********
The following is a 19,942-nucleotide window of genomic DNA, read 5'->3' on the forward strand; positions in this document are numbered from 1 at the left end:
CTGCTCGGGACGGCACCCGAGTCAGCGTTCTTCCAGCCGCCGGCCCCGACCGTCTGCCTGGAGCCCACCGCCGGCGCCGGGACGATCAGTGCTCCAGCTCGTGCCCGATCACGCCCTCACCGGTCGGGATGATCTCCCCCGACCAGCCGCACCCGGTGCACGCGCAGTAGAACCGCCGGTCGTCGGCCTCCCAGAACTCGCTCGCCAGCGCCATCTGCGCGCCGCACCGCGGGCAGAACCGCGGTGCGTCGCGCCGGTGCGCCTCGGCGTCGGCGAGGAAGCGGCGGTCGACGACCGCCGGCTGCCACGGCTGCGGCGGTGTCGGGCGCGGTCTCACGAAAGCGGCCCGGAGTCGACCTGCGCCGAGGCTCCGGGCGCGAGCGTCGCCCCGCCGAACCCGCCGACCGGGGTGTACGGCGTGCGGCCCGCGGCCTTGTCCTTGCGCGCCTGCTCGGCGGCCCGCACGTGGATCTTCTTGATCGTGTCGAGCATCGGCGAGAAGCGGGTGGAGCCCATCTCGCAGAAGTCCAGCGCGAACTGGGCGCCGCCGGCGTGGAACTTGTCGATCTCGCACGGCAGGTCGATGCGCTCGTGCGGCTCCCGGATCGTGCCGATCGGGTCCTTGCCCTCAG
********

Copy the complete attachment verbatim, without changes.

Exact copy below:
The following is a 19,942-nucleotide window of genomic DNA, read 5'->3' on the forward strand; positions in this document are numbered from 1 at the left end:
CTGCTCGGGACGGCACCCGAGTCAGCGTTCTTCCAGCCGCCGGCCCCGACCGTCTGCCTGGAGCCCACCGCCGGCGCCGGGACGATCAGTGCTCCAGCTCGTGCCCGATCACGCCCTCACCGGTCGGGATGATCTCCCCCGACCAGCCGCACCCGGTGCACGCGCAGTAGAACCGCCGGTCGTCGGCCTCCCAGAACTCGCTCGCCAGCGCCATCTGCGCGCCGCACCGCGGGCAGAACCGCGGTGCGTCGCGCCGGTGCGCCTCGGCGTCGGCGAGGAAGCGGCGGTCGACGACCGCCGGCTGCCACGGCTGCGGCGGTGTCGGGCGCGGTCTCACGAAAGCGGCCCGGAGTCGACCTGCGCCGAGGCTCCGGGCGCGAGCGTCGCCCCGCCGAACCCGCCGACCGGGGTGTACGGCGTGCGGCCCGCGGCCTTGTCCTTGCGCGCCTGCTCGGCGGCCCGCACGTGGATCTTCTTGATCGTGTCGAGCATCGGCGAGAAGCGGGTGGAGCCCATCTCGCAGAAGTCCAGCGCGAACTGGGCGCCGCCGGCGTGGAACTTGTCGATCTCGCACGGCAGGTCGATGCGCTCGTGCGGCTCCCGGATCGTGCCGATCGGGTCCTTGCCCTCAG